The appellee filed a claim against the appellants for personal injuries and damage to his home.
The petition alleged in part: on or about November 3, 1966, the defendants herein came to plaintiff's home for the purpose of installing a certain butane gas tank on plaintiff's premises, as defendant had contracted to do; in order to install said butane gas tank, the defendants purported to disconnect a gas tank containing liquified petroleum gas, which was at said time located beneath the ground of plaintiff's premises, said gas tank having been installed some ten years earlier; that defendants did represent and purport to plaintiff, that they, the defendants, had properly disconnected and drained said gas tank so that same would be safe and would prevent a hazard or danger to plaintiff or anyone else on plaintiff's property; that in purporting to disconnect said pre-existing butane gas tank on or about November 3, 1966, the defendants did then and there cut and sever a certain copper tube and pipe running from said tank into the cellar and basement of plaintiff's residence; that said copper pipe and tube was cut and severed within two feet of the dirt wall of said cellar of plaintiff's residence, and that the defendants failed and neglected to put any covering stopper or cap over said copper pipe and tube, then and there left by the defendants in the ground near plaintiff's cellar as foresaid.
It was further alleged that: the said new butane tank and system installed by defendants leaked, smelled bad, and failed to function properly so that plaintiff required several visits for repairs to be made by defendants and so that on or about December 11, 1966, at plaintiff's demand, defendants removed said butane gas tank and system installed by them; the plaintiff thereafter purchased a gas tank and system from another company; between December 1966 and this date, plaintiff has made no use whatsoever of said butane gas tank and system purportedly disconnected and drained by the defendants in November 1966; that because of the negligence of the defendants in improperly disconnecting said pre-existing butane gas tank and system, during the period from November 3, 1966 to June 25, 1969, gas and gaseous vapors leaked and flowed from said gas tank into said cellar, so that on June 25, 1969, the floor of the cellar was saturated with said gas and gas vapors; on or about June 25, 1969, plaintiff endeavored to light his gas operated hot water heater located in his cellar, by striking a match thereto; that plaintiff did strike a match and that as he placed said flaming snatch near the pilot light of said water heater, near the floor of said cellar, suddenly and without warning said cellar exploded; that as a result of said explosion plaintiff was engulfed in flames, and his body was thrown and dashed upon the floor of said cellar, and plaintiff's house was rocked, warped, broken, and damaged.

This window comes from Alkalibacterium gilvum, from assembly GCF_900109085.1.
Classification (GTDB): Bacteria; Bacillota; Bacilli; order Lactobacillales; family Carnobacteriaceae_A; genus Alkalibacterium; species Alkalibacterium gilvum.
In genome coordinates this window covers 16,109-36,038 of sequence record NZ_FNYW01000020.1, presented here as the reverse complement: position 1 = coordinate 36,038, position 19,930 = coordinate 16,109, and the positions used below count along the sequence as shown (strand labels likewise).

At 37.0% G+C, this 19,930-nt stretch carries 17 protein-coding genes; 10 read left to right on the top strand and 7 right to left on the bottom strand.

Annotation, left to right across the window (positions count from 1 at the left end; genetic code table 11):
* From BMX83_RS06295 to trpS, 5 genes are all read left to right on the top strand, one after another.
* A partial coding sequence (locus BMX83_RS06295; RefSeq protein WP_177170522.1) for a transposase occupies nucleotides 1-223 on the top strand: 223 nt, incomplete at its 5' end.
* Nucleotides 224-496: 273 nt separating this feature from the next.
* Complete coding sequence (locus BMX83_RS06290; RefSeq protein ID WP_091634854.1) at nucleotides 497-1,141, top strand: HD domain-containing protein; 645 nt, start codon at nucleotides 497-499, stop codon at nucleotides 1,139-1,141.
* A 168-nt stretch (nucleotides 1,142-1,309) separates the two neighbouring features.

The defendants filed the defense of the statute of limitation, as to the plaintiff's claim for personal injuries, which was overruled. Upon the trial of the case a verdict was rendered for the plaintiff. The defendants then filed an appeal.
1. The only enumeration of error is on the overruling of the defense of the statute of limitation. The appellants contend the pleadings show that the tort, if any, occurred at the time the gas tank was improperly disconnected which was more than two years prior to the date the claim was filed. With this contention we cannot agree. In Chitty v. Houie-Wilson, Inc., 92 Ga. App. 716
, 719 (89 SE2d 816
), the plaintiff filed a suit against the defendants for damages which resulted when the furnace in his home exploded. The explosion occurred some time after the defendants had negligently attempted to repair the plaintiff's furnace. In regard to when the cause of action arose and the statute of limitation began to run the court ref erring to certain cited cases stated: "But none of the cases cited shows that the statute of limitations begins to run against a tort action at any time except when the damage from the tortious act was actually sustained by the plaintiff. In this case the statute began to run when the furnace exploded, for it was then that the plaintiff alleges he was injured. This being a tort action for personal injuries the cause of action could not have arisen until the injury was sustained on December 13, 1952. Therefore, the petition was filed within the two years allowed by the statute." See Anno., 4 ALR3d 821, 843.
Therefore, applying that which was held in the Chitty case, the statute of limitation did not begin to run in the case sub judice until the explosion occurred.
2. The appellants argue that Wellston Co. v. Sam N. Hodges, Jr. & Co., 114 Ga. App. 424 (151 SE2d 481)
, is contrary to that which is stated above. The Wellston case held that where a building was improperly constructed "the statute of limitations commenced to run when the negligent acts were committed resulting in damage to the plaintiff in that case, the owner, and not when a portion of the building collapsed. This was based on a determination that legal injury to the owner had resulted long before the collapse of the building." Hunt v. Star Photo Finishing Co., 115 Ga. App. 1
, 5 (153 SE2d 602
). However, the Chitty case held that in a personal injury case the cause of action did not accrue until the injury took place.
The appellants also argue that where a tort action is brought against a doctor for malpractice the statute of limitation commences to run at the time the negligent or unskillful act was committed. While this is true under most circumstances, it is not always the case. In Parker v. Vaughan, 124 Ga. App. 300 (183 SE2d 605)
, it was held that the statute of limitation did not begin to run until the patient discovered or should have discovered the surgeon's negligence.
The overruling of the defense of the statute of limitation was not error.